Planners are calling the second plan the “Park Option.” It keeps the festival grounds where they are but transforms the space into a city park with a playground, splash park and terraced seating in front of the bandstand. Huston suggested covered areas around the perimeter for a farmers market.

The designs include increased parking, but Narayana said parking scarcity is a sign of a successful downtown.

We want to be careful not to overpark because anyone who has been to a great destination, you Know there’s going to be a parking problem,” Narayana said.

The City of Aubrefs Comprehensive Planning Effort

If downtown Aubrey has a parking problem, that’s actually a great thing. It means you’re successful.”

The City of Aubrey has undertaken a Comprehen­ sive Planning effort that is a proactive guide for the city’s long-term growth. One of the community’s priorities identified in this planning effort is to build on the his­ toric context and budding success of Aubrey’s down­ town. Aubrey residents rec­ ognize that their downtown is an authentic place that speaks to the area’s history and needs to be preserved and enhanced as the city grows from a rural community into a suburb of the Dallas-Fort Worth Metroplex.

This Downtown Master Plan establishes an integrated physical vision for Aubrey’s downtown – both its public improvements and private development potential. In addition this plan also provides the community a set of priorities and implementation· tools to realize this vision. This document and the Downtown Master Plan Poster together provide a guide to the key elements of the Downtown Master Plan as proposed.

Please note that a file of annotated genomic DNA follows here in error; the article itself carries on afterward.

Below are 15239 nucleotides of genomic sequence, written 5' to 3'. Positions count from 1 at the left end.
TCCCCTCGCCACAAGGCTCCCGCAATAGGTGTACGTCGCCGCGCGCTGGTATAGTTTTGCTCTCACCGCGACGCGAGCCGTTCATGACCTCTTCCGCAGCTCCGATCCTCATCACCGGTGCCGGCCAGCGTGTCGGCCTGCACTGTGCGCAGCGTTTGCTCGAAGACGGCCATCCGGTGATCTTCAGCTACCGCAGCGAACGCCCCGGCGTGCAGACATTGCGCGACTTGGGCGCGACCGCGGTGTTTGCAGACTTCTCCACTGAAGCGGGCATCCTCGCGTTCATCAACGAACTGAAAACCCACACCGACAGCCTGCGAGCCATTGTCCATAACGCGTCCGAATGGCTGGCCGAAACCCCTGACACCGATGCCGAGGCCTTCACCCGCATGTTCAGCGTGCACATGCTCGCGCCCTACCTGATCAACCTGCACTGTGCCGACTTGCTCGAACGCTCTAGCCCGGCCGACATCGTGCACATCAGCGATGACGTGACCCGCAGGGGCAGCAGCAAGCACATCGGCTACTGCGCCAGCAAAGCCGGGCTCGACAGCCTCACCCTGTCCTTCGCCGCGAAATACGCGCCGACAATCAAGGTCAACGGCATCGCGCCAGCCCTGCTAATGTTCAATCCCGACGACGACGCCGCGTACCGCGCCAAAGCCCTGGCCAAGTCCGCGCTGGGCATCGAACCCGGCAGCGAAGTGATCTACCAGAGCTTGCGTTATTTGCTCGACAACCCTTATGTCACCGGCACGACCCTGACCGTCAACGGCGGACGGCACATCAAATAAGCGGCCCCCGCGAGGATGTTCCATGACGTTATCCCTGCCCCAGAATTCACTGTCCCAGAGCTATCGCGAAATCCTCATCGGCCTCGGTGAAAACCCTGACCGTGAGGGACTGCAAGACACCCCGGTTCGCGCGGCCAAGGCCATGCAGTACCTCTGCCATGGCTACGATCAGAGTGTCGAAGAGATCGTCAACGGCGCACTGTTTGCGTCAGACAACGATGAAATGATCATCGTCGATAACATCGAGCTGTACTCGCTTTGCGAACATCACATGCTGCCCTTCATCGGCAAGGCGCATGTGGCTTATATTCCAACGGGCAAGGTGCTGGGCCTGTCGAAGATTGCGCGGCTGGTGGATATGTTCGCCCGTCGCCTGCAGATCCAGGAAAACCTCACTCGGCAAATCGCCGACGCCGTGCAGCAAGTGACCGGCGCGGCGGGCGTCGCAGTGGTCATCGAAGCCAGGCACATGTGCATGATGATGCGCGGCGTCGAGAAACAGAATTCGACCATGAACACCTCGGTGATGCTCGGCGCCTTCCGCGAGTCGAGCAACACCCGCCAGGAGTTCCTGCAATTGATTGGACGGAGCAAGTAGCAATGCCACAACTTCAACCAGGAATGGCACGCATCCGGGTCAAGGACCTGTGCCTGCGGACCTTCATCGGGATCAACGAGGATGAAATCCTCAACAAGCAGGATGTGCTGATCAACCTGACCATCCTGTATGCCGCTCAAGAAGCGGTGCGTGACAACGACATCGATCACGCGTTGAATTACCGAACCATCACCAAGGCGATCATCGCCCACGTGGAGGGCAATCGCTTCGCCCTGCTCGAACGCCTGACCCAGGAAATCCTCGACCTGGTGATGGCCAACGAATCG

The proposed Downtown Master Plan concepts are only illustrative in nature. They are intended to depict a couple of possible ways public improvements and private redevelopment could occur based on accepted urban design principles, existing context, and community input. The goal of the illustrative plans is to provide decision makers and private ownership interests more clarity on the intent of the Downtown Master Plan recommendations.

Further, two Master Plan options are presented in addition to several elements that are common to both options. The first option moves the park from its current location south of Mulberty Street to the block north between Commerce and Mulberry. In this option, the park functions more as an active “Central Square”. The second option keeps the park at its current location and expands it to include the corner of Plum and Main Street. In this option, the park functions as a passive “Community Green”. Details of the two options are presented in this Downtown Master Plan report. Finally, this plan provides an implementation framework that will help the city with respect to prioritizing improvements, zoning, and development incentives as the downtown and the community grows and matures.

The plan recommends implementing two to three of the improvements that are common to both options and tactical in terms of addressing immediate needs, being lower in cost, and providing some much needed momentum to emerging success of downtown businesses. These are short term, and priority improvements include the shared public parking lot behind Main Street, the pedestrian paseo connecting the shared parking lot with Main Street, and small scale park improvements to the downtown park at its current location. This will provide the city with the long-term planning and fiscal capacity to undertake many of the ambitious aspects of the vision for Downtown Aubrey.